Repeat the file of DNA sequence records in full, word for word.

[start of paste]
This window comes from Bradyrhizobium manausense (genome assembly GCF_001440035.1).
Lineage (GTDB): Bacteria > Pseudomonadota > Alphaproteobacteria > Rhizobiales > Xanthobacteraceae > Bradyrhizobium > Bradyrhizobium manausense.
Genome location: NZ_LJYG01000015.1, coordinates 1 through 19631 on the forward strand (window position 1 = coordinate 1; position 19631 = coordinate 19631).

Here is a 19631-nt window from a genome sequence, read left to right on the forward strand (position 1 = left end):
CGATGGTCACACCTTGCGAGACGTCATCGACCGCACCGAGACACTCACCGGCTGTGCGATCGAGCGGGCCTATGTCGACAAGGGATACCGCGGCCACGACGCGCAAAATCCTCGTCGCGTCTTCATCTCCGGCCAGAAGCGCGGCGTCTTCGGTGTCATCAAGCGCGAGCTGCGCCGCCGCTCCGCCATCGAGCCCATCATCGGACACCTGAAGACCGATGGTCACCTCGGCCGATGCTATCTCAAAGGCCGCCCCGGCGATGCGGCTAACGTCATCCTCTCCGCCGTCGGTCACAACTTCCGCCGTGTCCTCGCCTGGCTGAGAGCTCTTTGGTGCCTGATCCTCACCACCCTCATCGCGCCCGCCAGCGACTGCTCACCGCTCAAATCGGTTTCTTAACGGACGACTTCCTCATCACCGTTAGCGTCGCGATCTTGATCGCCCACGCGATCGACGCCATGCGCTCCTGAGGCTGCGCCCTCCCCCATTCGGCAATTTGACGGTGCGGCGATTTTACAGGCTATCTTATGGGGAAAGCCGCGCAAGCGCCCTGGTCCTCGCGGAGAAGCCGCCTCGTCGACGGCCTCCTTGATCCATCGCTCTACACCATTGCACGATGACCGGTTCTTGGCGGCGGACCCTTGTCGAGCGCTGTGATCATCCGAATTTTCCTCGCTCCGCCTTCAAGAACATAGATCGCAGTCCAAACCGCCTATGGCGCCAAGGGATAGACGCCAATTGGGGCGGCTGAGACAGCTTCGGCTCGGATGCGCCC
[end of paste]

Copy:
This window comes from Bradyrhizobium manausense (genome assembly GCF_001440035.1).
Lineage (GTDB): Bacteria > Pseudomonadota > Alphaproteobacteria > Rhizobiales > Xanthobacteraceae > Bradyrhizobium > Bradyrhizobium manausense.
Genome location: NZ_LJYG01000015.1, coordinates 1 through 19631 on the forward strand (window position 1 = coordinate 1; position 19631 = coordinate 19631).

Here is a 19631-nt window from a genome sequence, read left to right on the forward strand (position 1 = left end):
CGATGGTCACACCTTGCGAGACGTCATCGACCGCACCGAGACACTCACCGGCTGTGCGATCGAGCGGGCCTATGTCGACAAGGGATACCGCGGCCACGACGCGCAAAATCCTCGTCGCGTCTTCATCTCCGGCCAGAAGCGCGGCGTCTTCGGTGTCATCAAGCGCGAGCTGCGCCGCCGCTCCGCCATCGAGCCCATCATCGGACACCTGAAGACCGATGGTCACCTCGGCCGATGCTATCTCAAAGGCCGCCCCGGCGATGCGGCTAACGTCATCCTCTCCGCCGTCGGTCACAACTTCCGCCGTGTCCTCGCCTGGCTGAGAGCTCTTTGGTGCCTGATCCTCACCACCCTCATCGCGCCCGCCAGCGACTGCTCACCGCTCAAATCGGTTTCTTAACGGACGACTTCCTCATCACCGTTAGCGTCGCGATCTTGATCGCCCACGCGATCGACGCCATGCGCTCCTGAGGCTGCGCCCTCCCCCATTCGGCAATTTGACGGTGCGGCGATTTTACAGGCTATCTTATGGGGAAAGCCGCGCAAGCGCCCTGGTCCTCGCGGAGAAGCCGCCTCGTCGACGGCCTCCTTGATCCATCGCTCTACACCATTGCACGATGACCGGTTCTTGGCGGCGGACCCTTGTCGAGCGCTGTGATCATCCGAATTTTCCTCGCTCCGCCTTCAAGAACATAGATCGCAGTCCAAACCGCCTATGGCGCCAAGGGATAGACGCCAATTGGGGCGGCTGAGACAGCTTCGGCTCGGATGCGCCC